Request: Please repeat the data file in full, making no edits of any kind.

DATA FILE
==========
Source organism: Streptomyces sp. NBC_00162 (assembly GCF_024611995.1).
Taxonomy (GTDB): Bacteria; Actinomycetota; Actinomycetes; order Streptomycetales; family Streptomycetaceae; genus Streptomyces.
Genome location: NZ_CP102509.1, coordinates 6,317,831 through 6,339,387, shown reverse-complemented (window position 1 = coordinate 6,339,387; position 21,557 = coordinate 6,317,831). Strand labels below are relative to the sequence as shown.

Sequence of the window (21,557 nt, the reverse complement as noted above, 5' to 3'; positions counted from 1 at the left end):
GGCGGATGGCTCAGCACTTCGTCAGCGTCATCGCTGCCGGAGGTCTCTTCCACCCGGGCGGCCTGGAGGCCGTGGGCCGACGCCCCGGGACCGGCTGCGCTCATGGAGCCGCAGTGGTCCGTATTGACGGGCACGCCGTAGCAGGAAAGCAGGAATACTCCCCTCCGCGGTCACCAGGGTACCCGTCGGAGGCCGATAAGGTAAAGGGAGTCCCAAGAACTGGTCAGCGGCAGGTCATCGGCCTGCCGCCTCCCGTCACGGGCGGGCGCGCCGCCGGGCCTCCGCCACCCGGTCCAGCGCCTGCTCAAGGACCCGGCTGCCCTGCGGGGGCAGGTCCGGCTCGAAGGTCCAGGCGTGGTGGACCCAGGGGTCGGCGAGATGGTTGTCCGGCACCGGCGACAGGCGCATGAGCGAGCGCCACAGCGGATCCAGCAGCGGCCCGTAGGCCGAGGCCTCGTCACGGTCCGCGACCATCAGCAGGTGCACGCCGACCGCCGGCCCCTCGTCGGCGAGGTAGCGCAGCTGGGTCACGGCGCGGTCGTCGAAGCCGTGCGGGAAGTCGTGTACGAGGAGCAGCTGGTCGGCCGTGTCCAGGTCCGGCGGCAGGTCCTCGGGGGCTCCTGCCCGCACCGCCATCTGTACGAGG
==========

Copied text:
Source organism: Streptomyces sp. NBC_00162 (assembly GCF_024611995.1).
Taxonomy (GTDB): Bacteria; Actinomycetota; Actinomycetes; order Streptomycetales; family Streptomycetaceae; genus Streptomyces.
Genome location: NZ_CP102509.1, coordinates 6,317,831 through 6,339,387, shown reverse-complemented (window position 1 = coordinate 6,339,387; position 21,557 = coordinate 6,317,831). Strand labels below are relative to the sequence as shown.

Sequence of the window (21,557 nt, the reverse complement as noted above, 5' to 3'; positions counted from 1 at the left end):
GGCGGATGGCTCAGCACTTCGTCAGCGTCATCGCTGCCGGAGGTCTCTTCCACCCGGGCGGCCTGGAGGCCGTGGGCCGACGCCCCGGGACCGGCTGCGCTCATGGAGCCGCAGTGGTCCGTATTGACGGGCACGCCGTAGCAGGAAAGCAGGAATACTCCCCTCCGCGGTCACCAGGGTACCCGTCGGAGGCCGATAAGGTAAAGGGAGTCCCAAGAACTGGTCAGCGGCAGGTCATCGGCCTGCCGCCTCCCGTCACGGGCGGGCGCGCCGCCGGGCCTCCGCCACCCGGTCCAGCGCCTGCTCAAGGACCCGGCTGCCCTGCGGGGGCAGGTCCGGCTCGAAGGTCCAGGCGTGGTGGACCCAGGGGTCGGCGAGATGGTTGTCCGGCACCGGCGACAGGCGCATGAGCGAGCGCCACAGCGGATCCAGCAGCGGCCCGTAGGCCGAGGCCTCGTCACGGTCCGCGACCATCAGCAGGTGCACGCCGACCGCCGGCCCCTCGTCGGCGAGGTAGCGCAGCTGGGTCACGGCGCGGTCGTCGAAGCCGTGCGGGAAGTCGTGTACGAGGAGCAGCTGGTCGGCCGTGTCCAGGTCCGGCGGCAGGTCCTCGGGGGCTCCTGCCCGCACCGCCATCTGTACGAGG